HomeNewsConstitution fuelling political fights: Mudenda

Constitution fuelling political fights: Mudenda

OBERT SIAMILANDU

SPEAKER of the National Assembly Jacob Mudenda has said the Political Parties Finance Act, the Electoral Act and Constitution have deficiencies as they do not effectively deal with political squabbles such as those between the two MDC formations.

Currently, the MDC-T and the MDC Alliance are embroiled in a fight for the party name, where MDC-T leader Douglas Mwonzora is angling to use Nelson Chamisa’s MDC Alliance party name during elections.

In May, government extended $7,5 million which was due to the MDC Alliance under the Political Parties (Finances) Act to the MDC-T which only managed to garner two seats on proportional representation in the 2018 elections.

“The case of MDC formations contestations is in part a result of our definition of a political party in the Constitution. Our Constitution merely defines a political party as a political organisation. We cannot clearly say whether the MDC Alliance is a political party,” Mudenda said at the weekend in Kariba while addressing a workshop by the Parliamentary Legal Committee and the Law Development Commission on legislative review.

“There is a lot of work which needs to be ironed out there. South Africa has done a great deal in dealing with such matters. Their supreme law of the land, their Constitution, has tried in a way to provide a better definition in terms of having a party constitution and a physical address. That avoids parties that come on board, say six months before an election and we recognise those as a political party. It causes some fly-by-night parties to come into existence,” he said.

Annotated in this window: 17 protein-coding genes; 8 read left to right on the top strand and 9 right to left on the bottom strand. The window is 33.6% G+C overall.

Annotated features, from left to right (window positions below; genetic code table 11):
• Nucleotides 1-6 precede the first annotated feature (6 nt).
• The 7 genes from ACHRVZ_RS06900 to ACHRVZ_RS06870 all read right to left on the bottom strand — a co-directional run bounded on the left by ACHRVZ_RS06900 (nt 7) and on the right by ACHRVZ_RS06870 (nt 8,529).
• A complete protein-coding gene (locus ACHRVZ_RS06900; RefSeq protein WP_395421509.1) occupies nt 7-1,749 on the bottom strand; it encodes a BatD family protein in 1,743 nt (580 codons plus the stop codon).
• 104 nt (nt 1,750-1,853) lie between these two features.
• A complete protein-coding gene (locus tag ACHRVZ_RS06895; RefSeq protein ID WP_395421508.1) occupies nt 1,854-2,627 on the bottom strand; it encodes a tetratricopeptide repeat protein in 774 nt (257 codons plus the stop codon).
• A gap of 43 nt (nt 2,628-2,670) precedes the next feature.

Mudenda said section 129(1)(k) on recalls of MPs from Parliament was another mess which needed to be attended to. “There are lots of court cases as a result. Suffice to mention, the constitution of a political party must comply with the supreme law,” he said.

On the issue of gender parity in political parties, Mudenda said:  “If I had the power, I would say any party that does not have gender parity in their constitution would not be registered, neither will it be recognised. As Speaker of the House, I chair and reserve my personal opinion on these things. I would not allow a party that does not allow gender parity at all. I expect committees to deal with these issues.”

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